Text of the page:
• Jeff Johnston

Honesty


Honesty. A very captivating word. It would seem honesty has a universal interpretation far removed from subjectivity yet we know this couldn’t be so far removed from reality. Honesty is grounded in humility and suffocated by fear. Fear of the perceived ramifications in telling the truth keeps us from being honest. Sounds pretty simple. Imagine the reduction in global human pain and suffering if we could devote to being more honest, not just with others but with ourselves.


The trepidation with being honest isn't in the danger in revealing the truth but more to admit how afraid we actually are of it. As I quote in my book, This One’s For You-An Inspirational Journey through Addiction, Death and Meaning the heated conversation between Tom Cruise and Jack Nicholson in the 1992 classic, “A few Good Men.” Tom Cruise’s character, Lt Kaffee shouts out emphatically, “I want the truth!” followed by Jack Nicholson's character, Colonel Jessup, “You can’t handle the truth!” Be careful what you wish for!


Take suffering for example. Perhaps our frustrations and inability to process personal pain and suffering stem from our failure to be honest with those events that happened to invoke these feelings of helplessness?


It would seem being honest with our mortality would help calm the grief that goes with dying.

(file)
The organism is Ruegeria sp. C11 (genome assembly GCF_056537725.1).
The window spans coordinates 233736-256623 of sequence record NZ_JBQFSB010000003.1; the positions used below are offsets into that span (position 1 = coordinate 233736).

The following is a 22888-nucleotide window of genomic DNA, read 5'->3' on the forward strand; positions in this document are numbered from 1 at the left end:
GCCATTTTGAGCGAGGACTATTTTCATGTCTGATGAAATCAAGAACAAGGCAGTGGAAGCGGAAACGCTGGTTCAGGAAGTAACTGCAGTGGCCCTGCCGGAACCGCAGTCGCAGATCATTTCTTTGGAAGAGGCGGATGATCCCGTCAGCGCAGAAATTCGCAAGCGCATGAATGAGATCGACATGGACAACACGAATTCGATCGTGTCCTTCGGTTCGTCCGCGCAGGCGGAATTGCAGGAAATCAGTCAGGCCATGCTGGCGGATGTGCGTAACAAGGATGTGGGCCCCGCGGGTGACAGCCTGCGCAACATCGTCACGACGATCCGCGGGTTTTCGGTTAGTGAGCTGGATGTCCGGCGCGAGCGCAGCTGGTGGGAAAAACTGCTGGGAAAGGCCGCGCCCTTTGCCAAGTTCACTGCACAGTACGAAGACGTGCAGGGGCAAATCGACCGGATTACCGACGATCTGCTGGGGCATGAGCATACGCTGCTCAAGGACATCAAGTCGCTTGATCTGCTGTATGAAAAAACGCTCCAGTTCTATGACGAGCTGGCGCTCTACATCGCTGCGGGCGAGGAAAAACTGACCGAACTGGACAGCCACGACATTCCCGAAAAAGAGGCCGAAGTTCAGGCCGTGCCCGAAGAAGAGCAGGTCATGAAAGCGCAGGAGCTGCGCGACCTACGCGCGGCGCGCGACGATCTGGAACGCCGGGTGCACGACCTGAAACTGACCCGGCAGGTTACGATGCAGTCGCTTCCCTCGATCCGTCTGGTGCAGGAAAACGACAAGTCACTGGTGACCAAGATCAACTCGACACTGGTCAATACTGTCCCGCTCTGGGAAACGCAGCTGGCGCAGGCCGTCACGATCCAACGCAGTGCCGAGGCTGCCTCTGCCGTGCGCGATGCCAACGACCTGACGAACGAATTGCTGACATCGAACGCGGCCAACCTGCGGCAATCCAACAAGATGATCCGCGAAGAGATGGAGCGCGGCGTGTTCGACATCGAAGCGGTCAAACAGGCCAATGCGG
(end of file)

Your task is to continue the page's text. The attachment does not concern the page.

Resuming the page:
It would seem being honest with the facts of aging would help calm the desolation that goes with growing older.


It would seem being honest with how much control you really have over your choices would help throttle the desire to drink alcohol.


We gravitate to roads of least resistance, tending to latch on to convenient labels and self-diagnosis. Denial and rejection of the truth offer us a safe place to land.


“Once your identities accommodate the facts of your life you can stop suffering. Being HONEST with the gaps between the world I want, the world I got, and the world I had.”

Awesome quote. It’s an accumulation of some thoughts I harvested from a few others and I can really see the beauty and capacity of what this phrase is trying to present. We vacillate between what we want and what we had and we rarely live with what we got. This disconnect tends to compound our misery as we fruitlessly project forwards a better life yet we are held back by the addictive powers of the negative pull of our pasts. Being honest with where you are in your life is the antidote to many forms of personal suffering. Sometimes you just need who you really are to actually catch up with your life. Slow down, live in the moment. I know, much easier said than done.


Consider the paradox with how we approach honesty. We demand honesty from those around us but when that same request impinges on our unshakable convictions or even worse our destructive behaviors, well then somehow our situation is an exception to the rule. We can’t have it both ways, can we? At the end of the day, you can lie to everyone else around you except the person looking back at you in the mirror. If you can’t “handle the truth” looking back at you make the changes needed to improve your well-being. If you don’t know how, reach out for help. Reach out to me and I will do my best to get you the help you need.


Live Undeterred!


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